This post was brought on by an article about sugar being a poison, sent by Udhay. It was so long, that I did kind of lose interest, and skipped here and there, finding the general gist rather than reading the article in depth.

I find that with experienced “speed reading”, one can get the drift of an article pretty well; but would it not be better, on the part of the article writer, to keep the write-up to just the length where skipping and skimming would not be necessary, and the details would stay with the reader…?

Of course, I am talking about general interest topics, not technical or scientific theses, or novels…but even there, I wonder if writers don’t often fall into the trap of being prolix . Good editing is, I think, a must for everything that is written. Tautness, and not tautology, should be the norm. All those 1000-page reports…whoever reads them? Perhaps “Gone With the Wind” is “Gone With Too Much Wind”?

Oh well, let me stop here, before I fall prey to the same fault…I think I could have skipped that last paragraph!

Interest and Disinterest

June 14, 2007

themadman posted about his father telling him something funny…when relatives and friends heard that a son of his was getting married, they assumed that it was themadman and not his younger brother (who is the one actually engaged now!)

I too cannot understand this preoccupation with whether one is getting married, or having a kid, or….the next rite of passage in life. It’s as if, if one conforms, one is validating these relatives’/friends’ own value systems…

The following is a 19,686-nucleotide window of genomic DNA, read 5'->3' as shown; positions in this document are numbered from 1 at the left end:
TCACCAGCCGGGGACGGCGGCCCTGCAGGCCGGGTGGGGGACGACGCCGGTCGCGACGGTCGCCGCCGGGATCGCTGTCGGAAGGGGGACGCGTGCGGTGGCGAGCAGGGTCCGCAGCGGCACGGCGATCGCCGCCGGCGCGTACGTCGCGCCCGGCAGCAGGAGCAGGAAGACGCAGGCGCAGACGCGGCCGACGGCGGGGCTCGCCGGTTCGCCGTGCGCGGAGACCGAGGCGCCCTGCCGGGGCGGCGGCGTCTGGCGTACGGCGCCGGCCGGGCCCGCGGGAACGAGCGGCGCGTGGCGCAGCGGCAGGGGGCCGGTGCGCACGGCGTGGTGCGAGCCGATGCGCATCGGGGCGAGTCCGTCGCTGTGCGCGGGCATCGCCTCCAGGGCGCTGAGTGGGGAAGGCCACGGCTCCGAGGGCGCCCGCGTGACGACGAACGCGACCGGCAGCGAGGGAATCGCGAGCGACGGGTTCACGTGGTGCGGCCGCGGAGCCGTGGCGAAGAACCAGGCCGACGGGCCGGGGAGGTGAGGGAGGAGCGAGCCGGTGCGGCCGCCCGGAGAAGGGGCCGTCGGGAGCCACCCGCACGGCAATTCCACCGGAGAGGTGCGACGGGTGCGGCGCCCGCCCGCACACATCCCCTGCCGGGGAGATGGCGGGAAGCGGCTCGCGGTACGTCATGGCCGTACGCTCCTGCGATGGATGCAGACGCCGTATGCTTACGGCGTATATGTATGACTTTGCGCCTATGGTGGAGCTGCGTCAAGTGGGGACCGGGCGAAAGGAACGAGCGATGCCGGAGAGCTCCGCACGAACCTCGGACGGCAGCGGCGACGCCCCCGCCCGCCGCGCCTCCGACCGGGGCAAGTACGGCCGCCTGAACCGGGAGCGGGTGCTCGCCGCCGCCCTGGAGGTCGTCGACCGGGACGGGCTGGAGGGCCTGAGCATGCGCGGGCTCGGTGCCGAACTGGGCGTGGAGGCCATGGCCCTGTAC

I am often asked about my’s 2 years since she got married, “any news”? I am not in the least bothered about “any news” myself, so find it amusing to note the interest, but accept it as part of the social scene. I call this kind of interest a need for “social information”, and it’s just part of the social fabric in the community I live in.

Personally, I do believe that questions about marriage and children may actually be touching a sensitive point, and therefore, should not be asked. After all, information about an approaching marriage or child will be common knowledge soon enough…

But the funny thing is, I am often asked such questions about OTHER people! (Eg. I know a couple who don’t have a child after…hm…maybe 7 years of marriage,I am not sure..and other friends ask me, “do you know why they don’t have a child?” ME? How on earth am I supposed to find this out, assuming I was interested in the first place? And assuming that I would have to ask them, why can’t these friends ask them, themselves?

But…try telling your troubles to these same people who ask all these questions and suddenly….they are NOT interested, and you can watch as they mentally tune off…